Blood War-Fighting The FDA Oppression Of LGBTQ Donors By Kyle Leach

Blood War-Fighting The FDA Oppression Of Gay Donors By Kyle Leach

June is always a endless sea of happiness as I watch LGBTQ express themselves and throw off the burdens and chains that still bind way too many of us. Watching our community emerge from its' cocoon, spread its' wings, and take flight is an empowering affirmation every year. Seeing us grow and publicly share our love and affections never gets old. By the time LGBTQ have finished our month long celebration of who we were, who we are, who we want to be and refocus on the continuing fight against bigots and ultras conservatives, the middle of July has rolled around and I'm pricked by a little sadness. The National Gay Blood Drive starts, an expanding effort I vastly approve of and loathe that it has to exist at all. 

In 2014 gay men still can't donate blood in the United States. Bisexual men can't donate. Some transgendered blood donations are denied. Even though all blood is tested now, even though other high risk populations are not banned, we, as a nation,  continue to let the FDA hold fast to a scientifically flawed, unequally applied, oppressive, Reagan era shame tactic against LGBTQ. To counteract this repressive hold over from the jellybean obsessed, jelly brained, C-movie actor and former President of the "free world" the The National Gay Blood Drive was formed. Visibility and team effort are the goals of this very special project, getting people to donate more blood is icing on the cake. Essentially, gay donors and allies try to find as many people to donor blood for those who are prohibited from donating blood. LGBTQ donors can tell their stories, show their commitment, and send them off with the paperwork. The drive is nationwide, but tends to be concentrated in major cities. The two closet to NH are in Boston, MA and Portland, ME.

I'm not really sure when this started to bother me so much. I noticed when I tried to donate blood in college. The nagging in my gut intensified when blood donation and supplies started to dwindle here in the US. When a crisis hits the nation or another region and everyone rushes to donate blood I feel the keen icy isolation too. Considering how far we have come on so many levels in the past decade this gross exclusion makes me feel worse and worse each time a two month cycle ends. Every two months I could be giving blood to help someone recover lost blood from surgery, help a hemophiliac restore life in their veins, or assist people which need routine transfusions. All of that potential lost each year because a very small group of homophobic bigots managed to get control of the nation three decades ago and few have been brave enough to champion our cause since. All because I love men and choose to express that love, without apology or reservation, instead of choosing to lie or suffer silently while being mistreated.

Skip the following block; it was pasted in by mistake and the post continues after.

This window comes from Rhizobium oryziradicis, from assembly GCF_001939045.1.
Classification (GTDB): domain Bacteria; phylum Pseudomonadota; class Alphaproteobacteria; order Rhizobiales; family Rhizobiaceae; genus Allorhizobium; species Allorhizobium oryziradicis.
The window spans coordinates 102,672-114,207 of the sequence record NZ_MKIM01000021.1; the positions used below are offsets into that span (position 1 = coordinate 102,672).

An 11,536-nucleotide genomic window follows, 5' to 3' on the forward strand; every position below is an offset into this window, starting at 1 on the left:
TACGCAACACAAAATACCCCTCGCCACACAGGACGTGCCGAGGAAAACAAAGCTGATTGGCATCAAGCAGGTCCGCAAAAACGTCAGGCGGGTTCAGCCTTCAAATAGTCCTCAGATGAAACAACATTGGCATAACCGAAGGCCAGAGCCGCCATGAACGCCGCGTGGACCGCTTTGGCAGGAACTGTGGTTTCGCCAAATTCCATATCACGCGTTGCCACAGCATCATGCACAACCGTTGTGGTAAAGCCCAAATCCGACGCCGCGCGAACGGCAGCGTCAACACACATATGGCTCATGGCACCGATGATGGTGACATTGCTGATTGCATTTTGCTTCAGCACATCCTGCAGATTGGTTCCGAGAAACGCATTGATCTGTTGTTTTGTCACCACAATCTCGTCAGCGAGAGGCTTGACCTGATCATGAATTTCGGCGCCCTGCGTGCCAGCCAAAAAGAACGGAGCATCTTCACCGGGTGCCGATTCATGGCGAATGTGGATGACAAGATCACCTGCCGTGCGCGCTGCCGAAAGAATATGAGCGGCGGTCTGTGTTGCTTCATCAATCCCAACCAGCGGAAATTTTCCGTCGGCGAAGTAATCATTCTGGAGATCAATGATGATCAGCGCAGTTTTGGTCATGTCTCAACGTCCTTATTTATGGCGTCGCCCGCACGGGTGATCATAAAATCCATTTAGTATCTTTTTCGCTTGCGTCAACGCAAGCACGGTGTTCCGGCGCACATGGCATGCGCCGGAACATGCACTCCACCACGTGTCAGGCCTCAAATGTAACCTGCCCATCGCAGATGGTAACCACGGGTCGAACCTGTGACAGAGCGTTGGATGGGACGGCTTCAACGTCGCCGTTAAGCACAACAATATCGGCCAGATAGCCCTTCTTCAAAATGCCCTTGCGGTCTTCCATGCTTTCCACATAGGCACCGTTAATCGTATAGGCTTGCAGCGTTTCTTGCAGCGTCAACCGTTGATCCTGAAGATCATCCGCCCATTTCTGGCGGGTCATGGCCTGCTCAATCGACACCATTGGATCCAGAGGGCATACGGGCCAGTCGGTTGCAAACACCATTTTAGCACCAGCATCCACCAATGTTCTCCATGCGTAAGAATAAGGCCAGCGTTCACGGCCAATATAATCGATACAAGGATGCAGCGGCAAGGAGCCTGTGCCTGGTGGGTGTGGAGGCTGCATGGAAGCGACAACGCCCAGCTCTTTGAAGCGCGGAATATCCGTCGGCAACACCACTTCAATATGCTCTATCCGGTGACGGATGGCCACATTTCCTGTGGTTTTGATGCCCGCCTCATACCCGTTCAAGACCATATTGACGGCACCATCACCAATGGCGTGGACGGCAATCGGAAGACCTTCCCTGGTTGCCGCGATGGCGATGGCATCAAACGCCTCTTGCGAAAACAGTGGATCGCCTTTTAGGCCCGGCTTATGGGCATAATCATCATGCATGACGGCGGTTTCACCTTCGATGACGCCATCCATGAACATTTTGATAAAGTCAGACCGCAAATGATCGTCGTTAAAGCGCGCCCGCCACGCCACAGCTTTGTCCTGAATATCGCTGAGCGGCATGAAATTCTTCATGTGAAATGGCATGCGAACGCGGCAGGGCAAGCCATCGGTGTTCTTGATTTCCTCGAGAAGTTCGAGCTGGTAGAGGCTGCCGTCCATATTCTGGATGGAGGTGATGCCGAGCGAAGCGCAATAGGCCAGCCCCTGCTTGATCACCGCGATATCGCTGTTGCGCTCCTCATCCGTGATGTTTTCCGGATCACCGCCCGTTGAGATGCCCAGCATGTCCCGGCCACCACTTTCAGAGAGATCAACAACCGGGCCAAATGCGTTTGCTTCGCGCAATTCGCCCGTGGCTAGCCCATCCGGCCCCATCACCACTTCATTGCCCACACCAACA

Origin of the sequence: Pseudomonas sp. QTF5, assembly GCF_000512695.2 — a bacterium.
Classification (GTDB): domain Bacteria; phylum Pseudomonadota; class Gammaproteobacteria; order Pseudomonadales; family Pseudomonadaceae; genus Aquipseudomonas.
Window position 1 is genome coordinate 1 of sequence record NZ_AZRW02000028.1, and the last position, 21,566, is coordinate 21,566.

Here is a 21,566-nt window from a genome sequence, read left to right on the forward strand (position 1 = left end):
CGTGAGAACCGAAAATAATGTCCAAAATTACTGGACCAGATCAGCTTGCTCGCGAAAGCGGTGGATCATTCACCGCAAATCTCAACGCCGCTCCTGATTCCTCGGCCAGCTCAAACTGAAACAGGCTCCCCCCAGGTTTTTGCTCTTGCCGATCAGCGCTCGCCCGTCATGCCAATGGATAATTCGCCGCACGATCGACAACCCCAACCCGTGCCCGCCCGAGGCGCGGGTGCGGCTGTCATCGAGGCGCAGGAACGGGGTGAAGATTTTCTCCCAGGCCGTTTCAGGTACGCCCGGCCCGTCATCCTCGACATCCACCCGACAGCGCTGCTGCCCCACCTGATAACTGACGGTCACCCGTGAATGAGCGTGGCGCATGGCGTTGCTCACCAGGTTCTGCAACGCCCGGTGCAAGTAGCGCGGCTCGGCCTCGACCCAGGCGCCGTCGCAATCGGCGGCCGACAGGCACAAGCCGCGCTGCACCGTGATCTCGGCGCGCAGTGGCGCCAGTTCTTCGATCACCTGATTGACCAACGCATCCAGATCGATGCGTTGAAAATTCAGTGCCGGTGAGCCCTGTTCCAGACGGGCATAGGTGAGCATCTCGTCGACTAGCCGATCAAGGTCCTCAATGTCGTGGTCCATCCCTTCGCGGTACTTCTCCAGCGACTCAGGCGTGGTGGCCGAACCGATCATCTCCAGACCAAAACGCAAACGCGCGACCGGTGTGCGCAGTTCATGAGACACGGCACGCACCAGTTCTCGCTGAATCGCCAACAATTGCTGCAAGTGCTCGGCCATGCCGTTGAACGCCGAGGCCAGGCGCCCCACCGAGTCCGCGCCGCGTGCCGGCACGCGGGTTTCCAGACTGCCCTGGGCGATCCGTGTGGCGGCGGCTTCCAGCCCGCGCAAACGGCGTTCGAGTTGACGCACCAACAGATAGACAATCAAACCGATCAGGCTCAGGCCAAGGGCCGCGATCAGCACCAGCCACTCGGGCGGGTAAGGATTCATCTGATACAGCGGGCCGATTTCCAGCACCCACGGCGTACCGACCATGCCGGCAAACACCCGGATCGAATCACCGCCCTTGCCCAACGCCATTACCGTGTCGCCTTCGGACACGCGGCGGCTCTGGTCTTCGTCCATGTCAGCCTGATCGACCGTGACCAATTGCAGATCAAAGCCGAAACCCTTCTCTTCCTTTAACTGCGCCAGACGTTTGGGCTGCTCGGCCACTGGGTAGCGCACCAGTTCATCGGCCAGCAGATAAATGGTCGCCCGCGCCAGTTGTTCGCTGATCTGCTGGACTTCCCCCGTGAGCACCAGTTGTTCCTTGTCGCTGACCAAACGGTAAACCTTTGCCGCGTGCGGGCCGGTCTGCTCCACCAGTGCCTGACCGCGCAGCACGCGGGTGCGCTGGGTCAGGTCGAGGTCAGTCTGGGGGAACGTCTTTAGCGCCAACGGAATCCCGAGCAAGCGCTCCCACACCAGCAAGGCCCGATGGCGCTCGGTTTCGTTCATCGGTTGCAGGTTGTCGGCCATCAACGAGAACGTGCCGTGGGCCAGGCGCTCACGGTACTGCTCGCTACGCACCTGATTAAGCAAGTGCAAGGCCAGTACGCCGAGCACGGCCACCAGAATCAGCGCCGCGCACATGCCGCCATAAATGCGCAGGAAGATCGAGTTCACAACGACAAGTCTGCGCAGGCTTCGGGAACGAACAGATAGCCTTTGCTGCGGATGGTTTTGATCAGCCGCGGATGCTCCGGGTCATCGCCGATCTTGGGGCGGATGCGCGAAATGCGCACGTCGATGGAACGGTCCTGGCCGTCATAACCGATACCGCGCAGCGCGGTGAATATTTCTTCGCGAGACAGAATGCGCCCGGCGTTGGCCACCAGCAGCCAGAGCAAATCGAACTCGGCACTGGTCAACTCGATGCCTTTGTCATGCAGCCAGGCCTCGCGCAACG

As a progressive I believe all life is sacred, all suffering unneeded. Our job is sustain life, to make lives better, to make life stronger. The people that fear me because I am a gay man would love for my community to be erased, they would love for us to be silent, but we will not. We will not let them demean us with this discriminatory policy. We will not let them win. You may try to bludgeon us with your hatred, but we will transform it into something beautiful like the National Gay Blood Drive. I hope we can expand this event while we have to. Maybe next year we can get one donation site in NH? Maybe two? My greatest  hope is to not need the event at all. Until then, if you are an eligible donor please give blood as often as you can. Donate because some of us want to help others, but have been told we cannot do so because we are different. Donate blood so bigots and hatred don't get the final word in this arena. Donate blood because it saves lives each and every day.

National Blood Drive Is Fighting the FDA Ban on Gay Donors